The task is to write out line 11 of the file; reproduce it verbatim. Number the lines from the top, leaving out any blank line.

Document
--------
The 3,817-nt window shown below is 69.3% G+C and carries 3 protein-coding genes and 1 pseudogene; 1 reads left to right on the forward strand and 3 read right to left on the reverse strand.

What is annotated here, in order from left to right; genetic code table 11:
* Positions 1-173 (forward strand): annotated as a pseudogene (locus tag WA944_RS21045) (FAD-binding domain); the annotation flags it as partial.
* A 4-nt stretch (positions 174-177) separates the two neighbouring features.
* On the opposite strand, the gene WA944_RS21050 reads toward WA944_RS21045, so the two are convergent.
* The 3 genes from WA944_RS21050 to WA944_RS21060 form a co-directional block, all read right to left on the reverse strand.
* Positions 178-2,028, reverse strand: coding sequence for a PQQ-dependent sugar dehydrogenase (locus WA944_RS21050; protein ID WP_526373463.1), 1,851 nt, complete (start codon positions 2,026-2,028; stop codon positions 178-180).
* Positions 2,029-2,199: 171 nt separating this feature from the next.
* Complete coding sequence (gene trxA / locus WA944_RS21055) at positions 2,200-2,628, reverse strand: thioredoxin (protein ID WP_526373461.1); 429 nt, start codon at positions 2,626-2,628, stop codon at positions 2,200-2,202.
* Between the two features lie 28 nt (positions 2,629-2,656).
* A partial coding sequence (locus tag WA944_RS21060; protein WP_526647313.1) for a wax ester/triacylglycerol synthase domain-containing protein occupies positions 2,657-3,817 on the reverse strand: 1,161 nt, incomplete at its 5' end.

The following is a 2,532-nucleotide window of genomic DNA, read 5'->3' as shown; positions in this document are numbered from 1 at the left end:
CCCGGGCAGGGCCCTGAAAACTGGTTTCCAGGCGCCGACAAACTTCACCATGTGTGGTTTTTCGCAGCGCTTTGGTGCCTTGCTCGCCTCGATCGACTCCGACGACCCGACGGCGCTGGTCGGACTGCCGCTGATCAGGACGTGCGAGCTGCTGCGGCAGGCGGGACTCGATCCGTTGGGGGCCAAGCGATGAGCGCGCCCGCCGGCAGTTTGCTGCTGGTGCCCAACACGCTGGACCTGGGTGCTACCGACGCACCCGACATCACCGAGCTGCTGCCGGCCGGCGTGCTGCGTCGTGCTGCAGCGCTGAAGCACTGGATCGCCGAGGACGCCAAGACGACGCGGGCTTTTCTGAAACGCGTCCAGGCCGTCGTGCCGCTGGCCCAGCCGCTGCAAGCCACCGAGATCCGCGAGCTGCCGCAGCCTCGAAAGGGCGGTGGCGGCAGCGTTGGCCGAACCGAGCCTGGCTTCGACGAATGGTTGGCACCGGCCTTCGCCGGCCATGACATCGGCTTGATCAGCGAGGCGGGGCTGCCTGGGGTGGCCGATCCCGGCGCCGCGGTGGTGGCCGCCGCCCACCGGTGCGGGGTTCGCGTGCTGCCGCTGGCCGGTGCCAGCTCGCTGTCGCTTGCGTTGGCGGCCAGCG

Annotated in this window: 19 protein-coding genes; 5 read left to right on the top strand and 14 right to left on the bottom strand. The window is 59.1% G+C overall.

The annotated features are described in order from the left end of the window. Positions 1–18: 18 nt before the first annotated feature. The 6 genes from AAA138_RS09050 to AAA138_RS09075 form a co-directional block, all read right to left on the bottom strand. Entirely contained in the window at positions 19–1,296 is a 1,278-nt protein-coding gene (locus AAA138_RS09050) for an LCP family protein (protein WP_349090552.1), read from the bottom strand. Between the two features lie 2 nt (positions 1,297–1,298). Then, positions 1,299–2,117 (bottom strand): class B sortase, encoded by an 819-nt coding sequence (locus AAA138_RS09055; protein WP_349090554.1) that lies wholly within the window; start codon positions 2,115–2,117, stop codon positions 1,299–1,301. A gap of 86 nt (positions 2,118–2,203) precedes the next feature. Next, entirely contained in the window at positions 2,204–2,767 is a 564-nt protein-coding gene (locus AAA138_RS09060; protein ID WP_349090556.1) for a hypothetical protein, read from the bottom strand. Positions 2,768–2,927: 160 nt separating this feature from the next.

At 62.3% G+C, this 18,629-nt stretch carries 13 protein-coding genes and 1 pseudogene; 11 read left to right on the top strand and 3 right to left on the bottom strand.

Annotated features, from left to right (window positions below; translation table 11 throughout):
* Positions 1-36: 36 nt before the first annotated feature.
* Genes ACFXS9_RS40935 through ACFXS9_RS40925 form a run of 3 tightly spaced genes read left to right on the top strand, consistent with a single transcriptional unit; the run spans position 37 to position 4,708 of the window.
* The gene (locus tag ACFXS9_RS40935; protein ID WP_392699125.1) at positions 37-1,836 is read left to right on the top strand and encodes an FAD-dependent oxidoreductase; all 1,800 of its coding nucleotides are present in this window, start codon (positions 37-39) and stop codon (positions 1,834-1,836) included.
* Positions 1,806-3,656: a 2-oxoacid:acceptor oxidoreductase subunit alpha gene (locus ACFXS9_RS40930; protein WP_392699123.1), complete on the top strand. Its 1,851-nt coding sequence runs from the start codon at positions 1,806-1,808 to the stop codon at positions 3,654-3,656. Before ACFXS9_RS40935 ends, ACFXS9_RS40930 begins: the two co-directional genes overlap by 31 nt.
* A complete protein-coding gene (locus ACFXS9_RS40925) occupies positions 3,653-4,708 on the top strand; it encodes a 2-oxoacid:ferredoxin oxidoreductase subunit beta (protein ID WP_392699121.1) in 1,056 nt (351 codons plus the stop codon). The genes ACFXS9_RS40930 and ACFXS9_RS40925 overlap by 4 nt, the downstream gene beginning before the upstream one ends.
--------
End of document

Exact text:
* A partial coding sequence (locus tag WA944_RS21060; protein WP_526647313.1) for a wax ester/triacylglycerol synthase domain-containing protein occupies positions 2,657-3,817 on the reverse strand: 1,161 nt, incomplete at its 5' end.